Prednisone is a corticosteroid that can be used to treat conditions and diseases such as asthma, allergies and arthritis. However, when prescribing this medication, the prednisone side effects should also be considered, as these may cause a lot of damage if administered as a long term treatment.
Uses of Prednisone
Among the synthetic corticosteroids, prednisone is one of the most widely used and most effective drugs. Prednisone is an immunity suppressor that also has analgesic and anti-inflammatory properties.
The most common uses of prednisone include:
- Endocrine diseases
- Asthma and other respiratory disorders
- Systemic lupus erythematosus (SLE)
- Discoid lupus
- Skin irritations such as hives
- Anaphylactic shock
Prednisone may be replaced by prednisolone or hydrocortisone.
Prednisone Side Effects
Dogs that get prednisone as a short term treatment (i.e. 1 to 4 weeks) may not experience any side effects. However, if the treatment is lengthy, prednisone may cause a number of side effects, including:
- Immunity suppression, which makes the dog more susceptible to infections; the immune system cannot protect the dog, so his health must be carefully monitored and secondary diseases must be treated as soon as they occur
- Increased appetite, that leads to weight gain
- Increased thirst and more frequent urination
- Water retention, caused by the sodium in the salt, in case the dog has a diet rich in salts
- Fluid in the stomach
- Myocardial arrest
- Oily skin, which may be due to hormonal imbalance
- Coarse hair, unhealthy looking coat
- Sudden aggressiveness
- Kidney problems
- Ulcers, stomach problems
- Diabetes mellitus
Prednisone should not be prescribed for canines with stomach problems such as ulcers or for dogs with systemic fungal infections.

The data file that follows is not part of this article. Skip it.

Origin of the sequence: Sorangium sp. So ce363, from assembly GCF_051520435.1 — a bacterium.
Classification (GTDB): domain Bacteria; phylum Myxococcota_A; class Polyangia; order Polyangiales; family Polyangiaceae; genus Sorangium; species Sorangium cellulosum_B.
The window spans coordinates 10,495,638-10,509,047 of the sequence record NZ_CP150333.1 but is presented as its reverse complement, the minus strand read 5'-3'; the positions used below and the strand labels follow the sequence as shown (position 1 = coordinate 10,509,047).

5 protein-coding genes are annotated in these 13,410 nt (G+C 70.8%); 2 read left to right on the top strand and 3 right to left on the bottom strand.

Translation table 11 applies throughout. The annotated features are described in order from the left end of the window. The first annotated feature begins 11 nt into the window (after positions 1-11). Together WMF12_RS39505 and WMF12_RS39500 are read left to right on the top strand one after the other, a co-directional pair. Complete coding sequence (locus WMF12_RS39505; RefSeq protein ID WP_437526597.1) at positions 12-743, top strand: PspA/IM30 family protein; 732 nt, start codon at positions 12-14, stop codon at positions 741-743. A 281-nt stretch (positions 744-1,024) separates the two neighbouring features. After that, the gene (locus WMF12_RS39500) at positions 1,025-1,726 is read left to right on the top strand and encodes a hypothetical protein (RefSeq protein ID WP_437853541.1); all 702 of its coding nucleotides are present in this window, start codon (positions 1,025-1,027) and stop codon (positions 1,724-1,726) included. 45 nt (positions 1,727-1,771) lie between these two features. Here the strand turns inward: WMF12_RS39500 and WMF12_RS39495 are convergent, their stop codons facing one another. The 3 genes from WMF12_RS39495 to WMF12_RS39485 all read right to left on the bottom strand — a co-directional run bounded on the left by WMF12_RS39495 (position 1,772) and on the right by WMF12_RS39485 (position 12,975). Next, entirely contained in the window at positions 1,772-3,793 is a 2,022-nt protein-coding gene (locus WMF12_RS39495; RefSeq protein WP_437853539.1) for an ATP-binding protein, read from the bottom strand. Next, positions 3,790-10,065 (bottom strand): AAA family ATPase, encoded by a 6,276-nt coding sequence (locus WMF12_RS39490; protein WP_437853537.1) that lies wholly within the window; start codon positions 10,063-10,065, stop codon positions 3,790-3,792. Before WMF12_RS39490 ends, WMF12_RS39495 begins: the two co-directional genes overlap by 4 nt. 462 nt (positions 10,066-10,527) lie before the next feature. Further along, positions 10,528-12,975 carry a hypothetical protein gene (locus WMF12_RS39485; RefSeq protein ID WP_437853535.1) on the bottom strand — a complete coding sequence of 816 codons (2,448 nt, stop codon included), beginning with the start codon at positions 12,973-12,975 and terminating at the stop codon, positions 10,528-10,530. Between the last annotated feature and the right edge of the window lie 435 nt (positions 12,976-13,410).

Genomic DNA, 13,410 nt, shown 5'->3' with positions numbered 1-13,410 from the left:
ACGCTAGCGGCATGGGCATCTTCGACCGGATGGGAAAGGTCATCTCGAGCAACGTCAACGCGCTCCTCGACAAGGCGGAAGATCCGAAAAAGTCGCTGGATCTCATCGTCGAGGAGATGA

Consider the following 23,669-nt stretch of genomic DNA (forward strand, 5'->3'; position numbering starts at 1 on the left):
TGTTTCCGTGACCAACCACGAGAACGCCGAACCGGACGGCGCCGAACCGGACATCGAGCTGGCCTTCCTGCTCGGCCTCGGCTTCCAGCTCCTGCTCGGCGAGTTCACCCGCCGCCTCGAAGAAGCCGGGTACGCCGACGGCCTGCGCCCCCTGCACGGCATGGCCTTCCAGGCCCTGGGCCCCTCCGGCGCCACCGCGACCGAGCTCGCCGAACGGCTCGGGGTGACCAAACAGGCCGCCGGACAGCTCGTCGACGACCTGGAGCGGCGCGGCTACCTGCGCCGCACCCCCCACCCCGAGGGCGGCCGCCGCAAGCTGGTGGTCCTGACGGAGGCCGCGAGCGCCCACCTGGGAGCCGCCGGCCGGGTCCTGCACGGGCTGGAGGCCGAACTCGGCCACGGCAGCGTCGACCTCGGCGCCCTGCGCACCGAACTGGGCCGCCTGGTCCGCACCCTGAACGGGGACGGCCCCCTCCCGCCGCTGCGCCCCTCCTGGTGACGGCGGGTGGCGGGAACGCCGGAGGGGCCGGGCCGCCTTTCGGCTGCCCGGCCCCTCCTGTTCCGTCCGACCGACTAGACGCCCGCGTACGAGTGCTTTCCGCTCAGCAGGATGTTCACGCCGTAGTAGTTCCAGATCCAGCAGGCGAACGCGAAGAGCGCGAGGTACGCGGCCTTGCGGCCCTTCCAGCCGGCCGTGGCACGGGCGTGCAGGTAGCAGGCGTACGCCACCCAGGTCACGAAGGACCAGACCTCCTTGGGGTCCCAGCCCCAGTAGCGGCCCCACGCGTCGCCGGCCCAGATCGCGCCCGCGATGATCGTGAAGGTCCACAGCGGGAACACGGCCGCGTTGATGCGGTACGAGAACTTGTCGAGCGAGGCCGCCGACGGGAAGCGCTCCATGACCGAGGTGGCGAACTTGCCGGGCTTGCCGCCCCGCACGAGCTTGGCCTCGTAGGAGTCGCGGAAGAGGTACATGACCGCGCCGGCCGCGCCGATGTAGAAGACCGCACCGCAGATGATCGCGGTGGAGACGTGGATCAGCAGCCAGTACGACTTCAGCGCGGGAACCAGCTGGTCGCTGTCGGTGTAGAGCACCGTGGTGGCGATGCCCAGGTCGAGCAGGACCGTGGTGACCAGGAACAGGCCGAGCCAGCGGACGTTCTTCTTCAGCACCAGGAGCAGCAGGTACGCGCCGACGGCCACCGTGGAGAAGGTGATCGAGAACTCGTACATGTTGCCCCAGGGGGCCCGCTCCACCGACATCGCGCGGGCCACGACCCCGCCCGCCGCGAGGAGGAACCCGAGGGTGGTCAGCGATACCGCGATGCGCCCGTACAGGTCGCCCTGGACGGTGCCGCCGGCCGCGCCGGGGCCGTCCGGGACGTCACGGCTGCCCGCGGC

Puppies under the age of 6 months, pregnant or lactating mothers must stay away from prednisone or other corticosteroids, as prednisone slows down the immune system and its function is essential in these times.
Prednisone can be given orally, intravenously, cutaneously or intra-articularly.
Prednisone should be administered according to each disease in part; when it is used as an analgesic or anti-inflammatory, a low daily dose is sufficient.
If prednisone is used as an immunity suppressor (i.e. for systemic lupus erythematosus) the drug should be given in higher doses and for a long period of time.
When the treatment has made its effect, the prednisone administration shouldn’t be discontinued abruptly. This may lead to hormonal imbalance; the treatment should be prescribed in alternative days and steadily decreased until the dosage is low enough and can be discontinued.
Prednisone is an efficient synthetic corticosteroid, but when administered in high doses and over a long period of time, the treatment may have numerous side effects, the most serious being the suppression of immunity and susceptibility to diseases. For this reason, you need to consider alternative treatment options that have anti-inflammatory or analgesic effects. Unfortunately, certain diseases (lupus or SLE) don’t have alternative treatment options, so you need to minimize the side effects and make sure you keep secondary diseases under control.